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New Volvo Ocean Race Design Is Taking Shape

31st August 2017
The new design takes shape at the Boatyard in Lisbon The new design takes shape at the Boatyard in Lisbon Photo: Brian Carlin/Volvo Ocean Race

#VOR - Just over three months ago, the Volvo Ocean Race unveiled the new generation of boats for the next decade and beyond, as previously reported on Afloat.ie.

In its answer to the big question ‘monohull or multihull?’, the VOR opted for both: a one-design foil-assisted 60ft monohull for the ocean legs, and a one-design 32-50ft foiling catamaran for use inshore at the stopovers.

Now, with the 2017-18 edition already apace following a thrilling Leg Zero, work on the two new boats has been moving fast in the background, as the VOR website reports.

Last week, the first mock up of the Guillaume Verdier-designed offshore monohull was revealed at the Boatyard in Lisbon.

“We contacted several designers and asked them to submit their ideas for both a complete stand-alone Volvo Ocean Race boat, or with the potential to convert to an IMOCA boat,” said Boatyard head Nick Bice.

“All the designers that we invited to present were very strong, it wasn’t clear cut – we had some pretty serious soul-searching to decide what we wanted to do. I went to New Zealand and spent a day with Guillaume to get to know him, and we decided he was our man.”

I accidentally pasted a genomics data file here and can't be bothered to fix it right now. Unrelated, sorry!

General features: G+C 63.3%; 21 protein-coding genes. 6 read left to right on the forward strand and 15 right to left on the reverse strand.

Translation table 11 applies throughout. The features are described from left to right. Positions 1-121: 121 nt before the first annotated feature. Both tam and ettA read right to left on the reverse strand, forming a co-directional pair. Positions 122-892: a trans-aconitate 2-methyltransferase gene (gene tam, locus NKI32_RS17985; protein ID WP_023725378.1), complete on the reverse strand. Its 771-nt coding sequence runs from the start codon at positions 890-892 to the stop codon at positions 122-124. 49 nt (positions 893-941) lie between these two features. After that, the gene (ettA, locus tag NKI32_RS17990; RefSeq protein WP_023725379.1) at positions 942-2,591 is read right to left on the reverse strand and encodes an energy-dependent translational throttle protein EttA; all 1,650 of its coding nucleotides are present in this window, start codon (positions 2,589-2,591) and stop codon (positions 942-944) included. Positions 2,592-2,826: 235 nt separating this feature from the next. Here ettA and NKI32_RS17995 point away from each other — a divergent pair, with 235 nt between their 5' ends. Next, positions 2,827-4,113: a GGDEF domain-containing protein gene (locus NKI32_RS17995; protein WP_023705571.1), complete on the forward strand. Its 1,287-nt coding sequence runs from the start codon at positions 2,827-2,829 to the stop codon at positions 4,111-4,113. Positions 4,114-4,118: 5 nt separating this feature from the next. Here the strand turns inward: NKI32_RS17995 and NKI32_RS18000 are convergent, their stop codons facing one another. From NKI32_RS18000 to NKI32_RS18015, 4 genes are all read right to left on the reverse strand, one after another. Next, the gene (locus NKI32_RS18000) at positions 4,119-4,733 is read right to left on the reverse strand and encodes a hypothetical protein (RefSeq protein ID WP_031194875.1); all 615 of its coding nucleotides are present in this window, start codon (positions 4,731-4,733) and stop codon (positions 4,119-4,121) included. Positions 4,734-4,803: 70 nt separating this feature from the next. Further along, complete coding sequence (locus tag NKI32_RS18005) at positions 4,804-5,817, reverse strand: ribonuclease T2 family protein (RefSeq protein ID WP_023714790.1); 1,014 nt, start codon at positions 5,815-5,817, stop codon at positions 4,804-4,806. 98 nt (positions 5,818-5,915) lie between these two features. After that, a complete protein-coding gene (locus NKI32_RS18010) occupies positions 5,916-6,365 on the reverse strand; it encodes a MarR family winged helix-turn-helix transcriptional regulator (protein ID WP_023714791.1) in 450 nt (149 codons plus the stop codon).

Verdier is best known as a designer for the foiling 2016 Vendée Globe boats, and for the 35th America’s Cup winners Emirates Team New Zealand.

“We’ve created the Volvo Ocean Race Design Team as a collaboration, getting the best input from everywhere,” said Bice. “It’s going to be a very cool boat; imagine coming into the finish, in a harbour in 20 knots of breeze and you are going to see this thing fully airborne, foiling, at 35 to 40 knots.”

Verdier's team is already working hard on the hull lines. The design has developed in a way that will enable IMOCA 60 compatibility, making it convertible for events like the Vendée Globe.

And they’ve got not time to lose, with Bice emphasising the “critical path” till the scheduled launch in June 2019.

“Working all the way back from that, we need to start machining the moulds in September. Then we need to start laminating the first boat at the end of February, early March next year,” says Bice, who adds that Persico Marine in Italy is the lead contractor for the ambitious project.

As for the inshore foiling multihull, the tender period closed on Monday 31 July with 16 proposals received. Now Bice, as chief technical development officer, and his team must make their decision in view to an announcement during pre-race events in Alicante this October.

The VOR website has more on the story HERE.

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